This one’s about them discussing the topic of music. But instead of appreciating music, or exchanging notes about their favourites (if they discuss music, they must have favourites, i suppose), they were discussing about something which i find quite interesting too. This is about revival of music.
Over the generations, the tastes of people towards music and culture in general change, as a result of which, musical and poetic traditions fade or wither away over a period of time. Usually, this is a slow and agonizing process, and many a traditions have been lost to time and taste. And all of this happens due to apathy, according to Hardy. Laurel seems to agree, and this is what they were talking about the other day.
Today, according to them, due to a number of factors (i dont think they have the foggiest idea about what these factors could be, but they like to act as if they do), people are taking renewed interest in their own heritage. Now, there are a number of reasons for this. One is the fact that with the changes in economic structures in the world, people have more of an inclination and opportunity to pursue things which are of interest to them. Couple this with the fact that, whether for good or bad, the concepts of assimilation or integration bring along with them the idea of personal or social identity (this is a regular sociological phenomenon, and theres nothing inherently good or bad about this), and you have the stage set for exploration of the past, history, heritage, and cultural identity.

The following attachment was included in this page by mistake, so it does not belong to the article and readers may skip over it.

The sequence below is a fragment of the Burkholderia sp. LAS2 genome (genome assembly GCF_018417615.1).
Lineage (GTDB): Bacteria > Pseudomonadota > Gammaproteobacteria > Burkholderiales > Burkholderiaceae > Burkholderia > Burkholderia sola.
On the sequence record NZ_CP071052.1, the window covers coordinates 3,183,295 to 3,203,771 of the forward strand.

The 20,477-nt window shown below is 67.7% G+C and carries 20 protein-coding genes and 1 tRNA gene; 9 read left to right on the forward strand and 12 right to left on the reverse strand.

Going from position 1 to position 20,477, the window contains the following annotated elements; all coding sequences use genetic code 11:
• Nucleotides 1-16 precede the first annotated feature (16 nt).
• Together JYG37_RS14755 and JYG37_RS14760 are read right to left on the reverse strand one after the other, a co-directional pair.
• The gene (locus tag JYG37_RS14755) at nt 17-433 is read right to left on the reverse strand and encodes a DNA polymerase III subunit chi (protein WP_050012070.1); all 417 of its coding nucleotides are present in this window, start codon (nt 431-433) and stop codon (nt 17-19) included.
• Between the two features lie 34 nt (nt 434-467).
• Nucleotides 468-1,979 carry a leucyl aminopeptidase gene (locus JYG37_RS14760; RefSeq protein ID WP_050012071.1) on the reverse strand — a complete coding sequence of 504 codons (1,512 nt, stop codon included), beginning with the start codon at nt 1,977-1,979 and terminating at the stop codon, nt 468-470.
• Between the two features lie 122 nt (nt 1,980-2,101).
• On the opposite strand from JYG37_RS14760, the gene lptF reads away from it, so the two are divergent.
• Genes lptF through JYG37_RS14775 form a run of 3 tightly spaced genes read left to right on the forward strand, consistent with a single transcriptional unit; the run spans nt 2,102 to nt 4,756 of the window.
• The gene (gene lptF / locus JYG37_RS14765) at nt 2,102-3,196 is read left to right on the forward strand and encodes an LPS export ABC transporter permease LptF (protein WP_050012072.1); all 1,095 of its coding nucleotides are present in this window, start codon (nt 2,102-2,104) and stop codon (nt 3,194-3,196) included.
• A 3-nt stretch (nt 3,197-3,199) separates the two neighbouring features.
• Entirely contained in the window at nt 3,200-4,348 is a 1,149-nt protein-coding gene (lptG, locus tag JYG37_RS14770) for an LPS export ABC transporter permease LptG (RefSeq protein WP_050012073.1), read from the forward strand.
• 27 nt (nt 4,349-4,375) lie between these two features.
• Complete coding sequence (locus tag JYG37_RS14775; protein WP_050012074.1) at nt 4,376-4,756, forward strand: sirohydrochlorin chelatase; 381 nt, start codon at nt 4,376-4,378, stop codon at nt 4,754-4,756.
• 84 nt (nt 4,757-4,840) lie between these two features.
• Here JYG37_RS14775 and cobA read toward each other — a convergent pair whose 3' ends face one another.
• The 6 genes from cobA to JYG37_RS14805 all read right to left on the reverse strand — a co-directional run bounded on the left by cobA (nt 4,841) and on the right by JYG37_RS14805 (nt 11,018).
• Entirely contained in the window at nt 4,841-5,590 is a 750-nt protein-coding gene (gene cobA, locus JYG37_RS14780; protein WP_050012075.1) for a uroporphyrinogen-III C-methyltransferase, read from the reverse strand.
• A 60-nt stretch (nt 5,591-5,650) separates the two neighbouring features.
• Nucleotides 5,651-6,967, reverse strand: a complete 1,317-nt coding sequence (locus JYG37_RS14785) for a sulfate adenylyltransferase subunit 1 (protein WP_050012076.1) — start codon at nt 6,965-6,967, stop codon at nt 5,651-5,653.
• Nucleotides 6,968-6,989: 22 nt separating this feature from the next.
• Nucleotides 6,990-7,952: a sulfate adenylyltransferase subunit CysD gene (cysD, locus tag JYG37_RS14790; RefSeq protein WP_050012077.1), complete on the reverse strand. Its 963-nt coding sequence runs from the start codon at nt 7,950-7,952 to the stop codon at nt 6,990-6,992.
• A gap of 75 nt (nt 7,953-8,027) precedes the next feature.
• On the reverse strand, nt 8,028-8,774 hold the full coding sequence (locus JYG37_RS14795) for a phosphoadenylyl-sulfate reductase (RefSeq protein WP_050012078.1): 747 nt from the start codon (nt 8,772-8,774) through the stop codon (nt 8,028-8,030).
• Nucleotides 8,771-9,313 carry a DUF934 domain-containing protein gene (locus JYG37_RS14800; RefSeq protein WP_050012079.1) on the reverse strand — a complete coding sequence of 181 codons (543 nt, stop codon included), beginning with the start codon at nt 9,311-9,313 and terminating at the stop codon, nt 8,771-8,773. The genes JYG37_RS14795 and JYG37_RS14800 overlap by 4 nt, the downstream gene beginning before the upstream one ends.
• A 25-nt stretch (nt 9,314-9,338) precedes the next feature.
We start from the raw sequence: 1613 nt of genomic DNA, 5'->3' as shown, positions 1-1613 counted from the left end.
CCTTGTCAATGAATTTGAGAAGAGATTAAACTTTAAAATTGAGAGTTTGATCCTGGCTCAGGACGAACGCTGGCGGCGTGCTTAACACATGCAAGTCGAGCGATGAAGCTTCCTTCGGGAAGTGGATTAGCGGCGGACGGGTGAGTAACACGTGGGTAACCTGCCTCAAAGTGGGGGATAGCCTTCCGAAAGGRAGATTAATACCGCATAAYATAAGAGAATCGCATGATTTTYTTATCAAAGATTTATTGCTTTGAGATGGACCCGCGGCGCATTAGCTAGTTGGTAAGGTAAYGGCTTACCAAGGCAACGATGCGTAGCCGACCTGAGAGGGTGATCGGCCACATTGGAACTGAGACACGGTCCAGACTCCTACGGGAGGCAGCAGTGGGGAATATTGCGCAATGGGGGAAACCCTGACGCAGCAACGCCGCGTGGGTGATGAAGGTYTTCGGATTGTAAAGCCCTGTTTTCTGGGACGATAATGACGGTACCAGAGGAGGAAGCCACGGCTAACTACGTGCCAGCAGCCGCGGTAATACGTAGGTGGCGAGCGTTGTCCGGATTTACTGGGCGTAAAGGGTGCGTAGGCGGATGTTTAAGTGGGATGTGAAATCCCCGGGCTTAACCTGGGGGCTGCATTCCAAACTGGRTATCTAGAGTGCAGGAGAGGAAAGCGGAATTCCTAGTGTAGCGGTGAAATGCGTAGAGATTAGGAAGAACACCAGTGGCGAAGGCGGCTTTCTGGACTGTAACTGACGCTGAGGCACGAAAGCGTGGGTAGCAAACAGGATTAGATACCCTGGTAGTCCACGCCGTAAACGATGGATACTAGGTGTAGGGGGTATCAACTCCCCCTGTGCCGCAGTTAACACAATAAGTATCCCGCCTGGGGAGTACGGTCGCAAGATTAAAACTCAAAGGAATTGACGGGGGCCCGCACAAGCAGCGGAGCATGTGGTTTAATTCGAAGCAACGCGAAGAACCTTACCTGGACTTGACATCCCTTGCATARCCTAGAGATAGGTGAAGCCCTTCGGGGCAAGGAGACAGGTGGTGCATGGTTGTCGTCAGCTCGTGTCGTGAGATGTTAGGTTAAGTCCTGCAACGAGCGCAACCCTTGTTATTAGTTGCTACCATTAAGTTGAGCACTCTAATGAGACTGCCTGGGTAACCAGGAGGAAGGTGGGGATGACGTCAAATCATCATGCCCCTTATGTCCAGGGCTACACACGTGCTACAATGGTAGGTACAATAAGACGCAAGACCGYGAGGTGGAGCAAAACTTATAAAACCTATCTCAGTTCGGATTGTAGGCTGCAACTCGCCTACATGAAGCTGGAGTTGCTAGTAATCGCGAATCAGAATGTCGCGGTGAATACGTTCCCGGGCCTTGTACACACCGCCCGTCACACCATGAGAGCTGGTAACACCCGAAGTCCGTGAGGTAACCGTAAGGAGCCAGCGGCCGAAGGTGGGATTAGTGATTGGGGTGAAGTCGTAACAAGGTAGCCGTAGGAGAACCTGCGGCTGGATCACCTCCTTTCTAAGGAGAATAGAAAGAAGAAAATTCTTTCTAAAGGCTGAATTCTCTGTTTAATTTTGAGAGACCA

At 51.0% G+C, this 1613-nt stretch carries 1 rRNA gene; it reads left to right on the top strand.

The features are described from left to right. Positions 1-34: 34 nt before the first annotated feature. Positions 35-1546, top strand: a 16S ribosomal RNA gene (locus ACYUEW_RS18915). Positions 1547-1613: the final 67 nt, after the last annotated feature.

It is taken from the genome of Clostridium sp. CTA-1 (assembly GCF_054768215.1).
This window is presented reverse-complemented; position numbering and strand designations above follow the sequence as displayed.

Now, according to these guys, its rather difficult to say what is cause and what effect, but the outcome is that today, more artists and scholars have room to study, interpret, and present heritage and culture in a new way, to a new audience.
Heres one example of a Bengali song, originally performed, and made popular by Nirmalendu Chowdhury.
And the same song performed by the band Bhoomi.
Heres an old Punjabi folk song, Jugni, performed by Alam Lohar.
And the same song performed by his son, Arif Lohar along with Meesha Shafi at Coke Studio.
With these videos, and there are many more which are available out there, and with their easy availability, its far easier for us to bring our cultural heritage, at times repackaged, at times not, and present it to an audience made of the youth, the children of today, in a way that the cultural heritage of our nations is preserved, and this rich tradition is available to future generations.
Quite a few of us have grown up in joint families, and grew up with grandparents telling us stories, keeping the tradition alive, and exposing us, as children, to our rich cultural heritage. Today, however, most children dont have the luxury of being told bed-time stories by their grandparents, of grandma telling them stories of demons and kings, weaving the web of the magic of our heritage around the little ones as they go to sleep for the night. And this is where we, as a society have the responsibility of keeping the flame alive, so to say, and pass it on, in all its richness to our children.